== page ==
Dec 22, 2009

Qt

It's been a while since I did any GUI development, but these days I've been working on a little project for a friend of mine. I decided to check out Qt, which is the main GUI library used for KDE applications. It's one of the main GUI toolkits for Linux apps that I still hadn't tried and cared to try (I haven't tried Tk, but I'm not really interested in trying it because of aesthetic reasons).

After a while of working with Qt, I have to give it two thumbs up!
Here's some of the highlights:
- "Garbage Collection" - it's not real garbage collection as far as I know, but the memory for GUI widgets is managed within Qt, so you don't have to worry about deleting them. It isn't full garbage collection because you still have to clean up your other stuff, but it's a nice to have.
- The meta-object system. Qt doesn't actually use real C++, it uses a slightly extended version which it converts to standard C++, and then compiles. This gives it the really nice messaging system that it has called slots and signals. A signal is a method that you don't define yourself, you just define a section in your class called signals:
class MyWidget : public QWidget {
...
signals:
void opened();
void closed();
At some point during your program you can emit a signal like this:
emit opened();
This makes your object send out the opened() signal to anyone who cares to listen.
How do you listen then? You use a slot. A slot is just like a regular method, except you can attach a slot to a signal. For example, a button in an app would send out the clicked() signal when you click on it:
connect(myButton, SIGNAL(clicked()), this, SLOT(myButtonPushed()))
This line would make it so that whenever myButton's clicked() signal is sent, the myButtonPushed() method on whoever "this" is would be called. You can even connect signals to other signals, so that when one signal goes off, it triggers another signal. This is handy for creating widgets that have subwidgets, but you don't want to reveal the subwidgets to other classes.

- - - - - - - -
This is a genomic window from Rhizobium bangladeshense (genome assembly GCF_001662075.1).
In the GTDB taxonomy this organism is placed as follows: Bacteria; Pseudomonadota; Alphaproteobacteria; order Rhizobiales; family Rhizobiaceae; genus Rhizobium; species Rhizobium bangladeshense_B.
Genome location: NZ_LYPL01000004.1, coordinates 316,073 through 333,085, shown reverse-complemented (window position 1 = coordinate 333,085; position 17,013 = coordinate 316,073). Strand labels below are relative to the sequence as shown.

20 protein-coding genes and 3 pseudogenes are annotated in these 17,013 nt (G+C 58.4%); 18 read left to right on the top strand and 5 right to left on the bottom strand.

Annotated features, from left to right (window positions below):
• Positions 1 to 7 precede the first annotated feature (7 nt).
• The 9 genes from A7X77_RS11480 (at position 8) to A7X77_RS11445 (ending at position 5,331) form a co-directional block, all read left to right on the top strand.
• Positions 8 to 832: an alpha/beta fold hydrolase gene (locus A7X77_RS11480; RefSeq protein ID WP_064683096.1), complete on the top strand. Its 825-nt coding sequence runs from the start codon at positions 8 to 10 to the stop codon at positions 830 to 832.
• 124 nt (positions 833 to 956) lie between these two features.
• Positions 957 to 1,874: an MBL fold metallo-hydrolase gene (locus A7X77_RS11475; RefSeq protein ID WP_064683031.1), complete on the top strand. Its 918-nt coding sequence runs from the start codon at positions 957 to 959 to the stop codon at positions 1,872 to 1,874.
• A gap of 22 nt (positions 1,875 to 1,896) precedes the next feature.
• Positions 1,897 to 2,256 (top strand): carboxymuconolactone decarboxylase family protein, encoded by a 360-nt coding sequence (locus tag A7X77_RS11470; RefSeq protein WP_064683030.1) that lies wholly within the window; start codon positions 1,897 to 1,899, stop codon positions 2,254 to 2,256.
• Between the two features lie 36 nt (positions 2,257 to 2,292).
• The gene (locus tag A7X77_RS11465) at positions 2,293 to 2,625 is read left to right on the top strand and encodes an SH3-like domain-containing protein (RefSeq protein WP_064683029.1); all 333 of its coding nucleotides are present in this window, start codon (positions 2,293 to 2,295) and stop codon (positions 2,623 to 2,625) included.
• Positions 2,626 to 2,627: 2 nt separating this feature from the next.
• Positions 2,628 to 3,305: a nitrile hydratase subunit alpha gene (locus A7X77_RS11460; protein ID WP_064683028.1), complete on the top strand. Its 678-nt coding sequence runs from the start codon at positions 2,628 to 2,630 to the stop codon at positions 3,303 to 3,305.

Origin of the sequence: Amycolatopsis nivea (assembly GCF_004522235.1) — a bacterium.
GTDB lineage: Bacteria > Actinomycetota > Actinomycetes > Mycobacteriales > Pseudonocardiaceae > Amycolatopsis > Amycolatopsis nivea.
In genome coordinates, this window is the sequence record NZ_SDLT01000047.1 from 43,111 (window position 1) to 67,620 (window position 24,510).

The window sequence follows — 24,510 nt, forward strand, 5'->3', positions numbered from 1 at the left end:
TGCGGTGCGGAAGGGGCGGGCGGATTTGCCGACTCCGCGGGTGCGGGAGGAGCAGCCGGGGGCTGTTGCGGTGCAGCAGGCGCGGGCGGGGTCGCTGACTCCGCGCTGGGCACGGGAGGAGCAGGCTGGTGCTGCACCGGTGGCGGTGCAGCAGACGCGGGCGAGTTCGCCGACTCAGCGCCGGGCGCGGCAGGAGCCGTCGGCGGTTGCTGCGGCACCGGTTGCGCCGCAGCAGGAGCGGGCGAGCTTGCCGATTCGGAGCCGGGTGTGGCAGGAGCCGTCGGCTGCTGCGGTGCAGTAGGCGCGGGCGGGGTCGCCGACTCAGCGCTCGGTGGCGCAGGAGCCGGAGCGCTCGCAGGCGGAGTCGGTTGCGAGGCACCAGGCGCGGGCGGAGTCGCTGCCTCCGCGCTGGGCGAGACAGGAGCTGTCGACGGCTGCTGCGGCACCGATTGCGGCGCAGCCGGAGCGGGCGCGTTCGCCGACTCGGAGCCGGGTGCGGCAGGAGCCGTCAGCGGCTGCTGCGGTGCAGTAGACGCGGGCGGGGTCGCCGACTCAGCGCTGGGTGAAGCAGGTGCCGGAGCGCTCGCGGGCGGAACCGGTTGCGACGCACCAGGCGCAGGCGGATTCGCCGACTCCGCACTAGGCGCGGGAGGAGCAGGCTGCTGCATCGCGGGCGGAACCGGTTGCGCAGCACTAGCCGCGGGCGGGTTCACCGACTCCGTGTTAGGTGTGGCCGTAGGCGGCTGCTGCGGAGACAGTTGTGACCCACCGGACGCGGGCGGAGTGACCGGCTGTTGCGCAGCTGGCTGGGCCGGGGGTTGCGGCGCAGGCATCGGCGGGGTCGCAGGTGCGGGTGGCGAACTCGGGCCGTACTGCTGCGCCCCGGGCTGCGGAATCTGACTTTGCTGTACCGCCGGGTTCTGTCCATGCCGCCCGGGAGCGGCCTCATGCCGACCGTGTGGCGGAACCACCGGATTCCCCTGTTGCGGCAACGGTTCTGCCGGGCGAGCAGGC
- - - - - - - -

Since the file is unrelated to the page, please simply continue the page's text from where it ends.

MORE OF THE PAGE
- The tools - You'd think that if there is this meta-compiler that has to run before the C++ compiler, the Makefiles for Qt would be nasty. And they probably are. However Qt provides you with a Makefile-generator so that you don't actually have to touch the darn things. You just go:
qmake -project && qmake
Running this from your code folder sets up a Makefile for your project so that you don't have to.
There is also an IDE for Qt development called Qt Creator. I haven't tried it because I'm not quite ready to stop using Vim, although supposedly Qt Creator has a Vim-mode so it might be interesting to try...unfortunately though it seems that to build Qt Creator you need Qt 4.6, which is not available in the Ubuntu repos just yet. Darn. Oh well, you can just use the qtcreator package. I'll try this out and let you know what happens.
- Aesthetics - the default widgets in Qt are appealing. They don't look like blocks, the fonts are well rendered, and animations are subtle/smooth. I know many developers don't actually care about aesthetics, but I do and this is a big win for me since I'm not very good at making things pretty myself.
- Cross-platform - my code can compile under Windows just fine, and supposedly under Mac as well. In fact Nokia advertises that it can run on Symbian as well, not that I need that very much.
- Cross-language - I'm using C++ for this, but you can write Qt apps in Java (and therefore any JVM language like Scala and JRuby) and Ruby, and probably more but I haven't bothered to check others.

So yeah, if you have the need to write a GUI-based app, give Qt a shot. It sure beats then hell out of GTK!

3 comments:

Alexandra said...

Nice post. Thanks! :)

Niels Christian said...

Interesting - I am finding that Qt is speeding up development on some things, but slowing down (or at least not improving) development on other things. Am looking forward to better documentation for 4.6 as well :)

But nice post!

Rob Britton said...

Alexandra: Glad you liked it!

Niels: What do you find it slows you down with? I'm still pretty new to Qt so I'm wondering what kind of speedbumps lie ahead.